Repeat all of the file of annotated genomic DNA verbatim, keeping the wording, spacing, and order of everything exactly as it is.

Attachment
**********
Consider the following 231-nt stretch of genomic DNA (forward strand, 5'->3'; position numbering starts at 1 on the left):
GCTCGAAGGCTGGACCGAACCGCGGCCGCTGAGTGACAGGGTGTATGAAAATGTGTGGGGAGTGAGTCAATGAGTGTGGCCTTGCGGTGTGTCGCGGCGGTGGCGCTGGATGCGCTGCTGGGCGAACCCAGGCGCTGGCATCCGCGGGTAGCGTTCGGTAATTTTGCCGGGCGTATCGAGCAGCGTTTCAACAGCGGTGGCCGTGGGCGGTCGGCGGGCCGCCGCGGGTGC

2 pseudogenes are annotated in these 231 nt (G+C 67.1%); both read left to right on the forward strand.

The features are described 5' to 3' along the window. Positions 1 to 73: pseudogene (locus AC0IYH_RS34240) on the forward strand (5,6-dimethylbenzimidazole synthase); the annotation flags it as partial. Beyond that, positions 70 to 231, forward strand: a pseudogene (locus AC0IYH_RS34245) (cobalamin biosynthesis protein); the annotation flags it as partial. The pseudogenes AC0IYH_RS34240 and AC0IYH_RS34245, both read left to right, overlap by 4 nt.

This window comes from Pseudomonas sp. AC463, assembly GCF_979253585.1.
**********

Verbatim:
Consider the following 231-nt stretch of genomic DNA (forward strand, 5'->3'; position numbering starts at 1 on the left):
GCTCGAAGGCTGGACCGAACCGCGGCCGCTGAGTGACAGGGTGTATGAAAATGTGTGGGGAGTGAGTCAATGAGTGTGGCCTTGCGGTGTGTCGCGGCGGTGGCGCTGGATGCGCTGCTGGGCGAACCCAGGCGCTGGCATCCGCGGGTAGCGTTCGGTAATTTTGCCGGGCGTATCGAGCAGCGTTTCAACAGCGGTGGCCGTGGGCGGTCGGCGGGCCGCCGCGGGTGC

2 pseudogenes are annotated in these 231 nt (G+C 67.1%); both read left to right on the forward strand.

The features are described 5' to 3' along the window. Positions 1 to 73: pseudogene (locus AC0IYH_RS34240) on the forward strand (5,6-dimethylbenzimidazole synthase); the annotation flags it as partial. Beyond that, positions 70 to 231, forward strand: a pseudogene (locus AC0IYH_RS34245) (cobalamin biosynthesis protein); the annotation flags it as partial. The pseudogenes AC0IYH_RS34240 and AC0IYH_RS34245, both read left to right, overlap by 4 nt.

This window comes from Pseudomonas sp. AC463, assembly GCF_979253585.1.